Updated and expanded on 24 August and 2 September 2014 with additional information.
Given all the discussion about Ukraine’s regional divisions, I thought that it might be useful for observers if I gave a quick overview of the historical geography of Ukraine by the larger regions within the country. This may help sort out the uses and abuses of history in the ongoing Ukraine crisis.
- Contemporary regions: Lviv, Ternopil, and Ivano-Frankivsk oblasti
- Major cities and towns: Lviv, Ternopil, and Ivano-Frankivsk
- Notes: Part of Austria-Hungary and then interwar Poland before becoming part of the USSR. It must be emphasized that this region was never part of the Russian Empire, though it was a principality of the old Kievan Rus’.
- Contemporary area: Volhyn and Rivne oblasti
- Major cities and towns: Lutsk and Rivne
- Notes: Part of the Russian Empire and then interwar Poland before becoming part of the USSR.
Northern Bukovina and Northern Bessarabia:
- Contemporary area: Chernvisti oblast
- Major cities and towns: Chernvisti and Khotyn
- Notes: Though geographically part of the West, this region has voting and linguistic patterns that are similar those found in Central Ukraine. The locals largely speak the mixed Russian-Ukrainian language Surzhyk (spoken by most in Central Ukraine) and elections here are very close. There is also a large Romanian minority (about 20% of the total population) which plays an additional factor in the region’s politics. The area was part of the interwar Kingdom of Romania and Romanian nationalists in Bucharest still claim the region as rightfully their’s.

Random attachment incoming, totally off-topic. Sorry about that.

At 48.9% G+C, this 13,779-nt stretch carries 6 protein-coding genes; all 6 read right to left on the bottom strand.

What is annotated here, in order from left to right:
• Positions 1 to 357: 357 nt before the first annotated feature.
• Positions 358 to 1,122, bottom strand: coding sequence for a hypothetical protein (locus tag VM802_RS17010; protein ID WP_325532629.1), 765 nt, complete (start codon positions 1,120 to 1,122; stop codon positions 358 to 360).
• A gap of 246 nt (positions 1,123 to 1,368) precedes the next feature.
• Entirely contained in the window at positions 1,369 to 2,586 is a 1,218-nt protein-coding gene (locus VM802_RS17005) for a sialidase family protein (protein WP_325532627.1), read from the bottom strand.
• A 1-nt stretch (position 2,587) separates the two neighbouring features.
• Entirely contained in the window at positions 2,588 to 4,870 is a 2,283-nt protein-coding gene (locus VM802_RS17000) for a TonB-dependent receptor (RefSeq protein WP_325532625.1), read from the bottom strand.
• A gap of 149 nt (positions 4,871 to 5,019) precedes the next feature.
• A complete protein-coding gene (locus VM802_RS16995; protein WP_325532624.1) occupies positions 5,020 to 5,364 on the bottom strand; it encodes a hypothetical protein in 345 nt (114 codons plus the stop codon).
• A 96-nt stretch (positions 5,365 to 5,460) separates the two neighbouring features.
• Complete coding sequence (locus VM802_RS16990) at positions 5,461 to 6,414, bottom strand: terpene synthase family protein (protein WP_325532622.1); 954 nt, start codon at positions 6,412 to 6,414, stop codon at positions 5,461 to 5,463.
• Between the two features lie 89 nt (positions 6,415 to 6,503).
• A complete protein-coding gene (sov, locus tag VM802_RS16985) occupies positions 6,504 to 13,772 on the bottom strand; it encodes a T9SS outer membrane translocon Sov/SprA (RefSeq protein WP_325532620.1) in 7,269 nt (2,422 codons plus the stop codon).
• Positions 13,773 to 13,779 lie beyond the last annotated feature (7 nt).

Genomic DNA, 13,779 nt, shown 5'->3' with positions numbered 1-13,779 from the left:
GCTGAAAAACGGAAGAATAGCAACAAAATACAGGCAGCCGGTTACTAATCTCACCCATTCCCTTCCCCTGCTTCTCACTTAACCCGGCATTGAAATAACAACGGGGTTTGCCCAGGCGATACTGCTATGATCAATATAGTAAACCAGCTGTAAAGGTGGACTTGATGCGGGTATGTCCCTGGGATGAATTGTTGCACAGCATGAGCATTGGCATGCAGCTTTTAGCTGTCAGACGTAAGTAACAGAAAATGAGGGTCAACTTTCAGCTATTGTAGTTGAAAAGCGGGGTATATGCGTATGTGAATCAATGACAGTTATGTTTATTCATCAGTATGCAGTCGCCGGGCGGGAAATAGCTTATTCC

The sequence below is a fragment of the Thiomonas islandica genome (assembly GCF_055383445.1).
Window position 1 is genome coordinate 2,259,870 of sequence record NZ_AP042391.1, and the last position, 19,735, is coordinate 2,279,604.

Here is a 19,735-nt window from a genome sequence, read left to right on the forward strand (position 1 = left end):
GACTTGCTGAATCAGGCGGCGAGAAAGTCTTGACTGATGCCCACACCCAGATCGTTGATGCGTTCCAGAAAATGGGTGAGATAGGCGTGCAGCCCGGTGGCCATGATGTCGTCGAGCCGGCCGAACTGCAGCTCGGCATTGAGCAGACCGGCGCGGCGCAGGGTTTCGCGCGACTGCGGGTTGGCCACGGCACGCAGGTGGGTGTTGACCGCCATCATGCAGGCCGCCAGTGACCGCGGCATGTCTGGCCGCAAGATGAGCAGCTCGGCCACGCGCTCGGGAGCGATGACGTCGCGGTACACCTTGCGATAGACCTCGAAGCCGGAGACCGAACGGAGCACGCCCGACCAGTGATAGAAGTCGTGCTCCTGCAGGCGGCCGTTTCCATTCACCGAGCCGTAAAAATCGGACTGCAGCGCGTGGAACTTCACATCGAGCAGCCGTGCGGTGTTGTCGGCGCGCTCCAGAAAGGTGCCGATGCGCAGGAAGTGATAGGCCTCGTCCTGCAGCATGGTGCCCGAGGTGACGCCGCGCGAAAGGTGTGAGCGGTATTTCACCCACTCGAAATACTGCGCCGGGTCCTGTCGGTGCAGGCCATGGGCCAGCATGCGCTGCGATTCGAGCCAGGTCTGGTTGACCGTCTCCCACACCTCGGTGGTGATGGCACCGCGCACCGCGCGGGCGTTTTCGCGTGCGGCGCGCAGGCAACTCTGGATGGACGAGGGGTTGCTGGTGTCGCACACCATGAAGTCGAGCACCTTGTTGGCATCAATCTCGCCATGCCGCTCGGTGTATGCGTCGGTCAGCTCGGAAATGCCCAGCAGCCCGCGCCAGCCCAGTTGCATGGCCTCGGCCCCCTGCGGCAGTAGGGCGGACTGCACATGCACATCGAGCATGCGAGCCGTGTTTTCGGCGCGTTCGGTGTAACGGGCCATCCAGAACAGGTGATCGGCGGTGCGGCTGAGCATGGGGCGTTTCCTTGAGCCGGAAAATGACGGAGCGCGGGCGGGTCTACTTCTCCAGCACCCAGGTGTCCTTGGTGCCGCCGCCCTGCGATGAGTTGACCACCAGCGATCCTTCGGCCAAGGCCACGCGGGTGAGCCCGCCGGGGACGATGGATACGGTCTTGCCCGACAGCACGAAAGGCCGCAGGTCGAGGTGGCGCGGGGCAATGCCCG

Carpathian Rus’, also known as Subcarpathian Rus’ or Transcarpathian Rus’:
- Contemporary area: Zakarpattia oblast
- Major cities and towns: Uzhgorod, Mukachevo, Khust, and Rakhiv
- Notes: Part of the Kingdom of Hungary within Austria-Hungary and then part of interwar Czechoslovakia before becoming part of the USSR. The homeland of the Carpatho-Rusyns, Carpathian Rus’ is sometimes considered its own distinct region due to its unique ethnic, linguistic, and cultural character. There is also a 12% Hungarian minority in this region. Hungarian nationalists in Budapest who refuse to recognize the 1920 Treaty of Trianon still claim the region as rightfully their’s.
- Contemporary area: Most of the Central oblasti of Ukraine, particularly the Kiev, Cherkasy, Poltava, and Zhytomyr oblasti.
- Major cities and towns: Kiev, Cherkasy, Poltava, and Zhytomyr
- Contemporary area: All of the Vinnitsyia and Khmelnytskyi oblasti, with the southwesternmost parts of the Kiev oblast, the westernmost parts of the Cherkasy oblast, the northern portions of the Odessa oblast, and the northern parts of the breakaway region of Transnistria in Moldova.
- Major cities and towns: Vinnitsyia, Khmelnytskyi, Kamianets-Podilskyi, and Rybnitsa
- Contemporary area: Northern parts of the Zhytomyr, Kiev, Chernihiv, and Sumy oblasti, sometimes including the northern parts of Volhynia too.
- Major cities and towns: Chernihiv, Shostka, Nizhyn, and Korosten
- Contemporary area: The core territory of this region encompassed the Dnipropetrovsk oblast, the northern portions of the Zaporozhia oblast, and virtually all of the Central Ukrainian oblast of Kirovograd. Additionally, it included the very small southernmost portion of the Poltava oblast south of the Dnieper River, around the southern side of the industrial city of Kremenchuk. Zaporozhia also extended east to include parts of the Kharkiv, Donetsk and Luhansk oblasti and south to include the northernmost portions of the Nikolayev and Kherson oblasti.
- Major cities and towns: Dnipropetrovsk, Zaporozhia, Kryvyi Rih, and Kirovograd
- Notes: The word “porozh” in Ukrainian and Russian indicates “rapids” so the name literally means “land beyond the rapids” (referring to the rapids of the river Dnieper).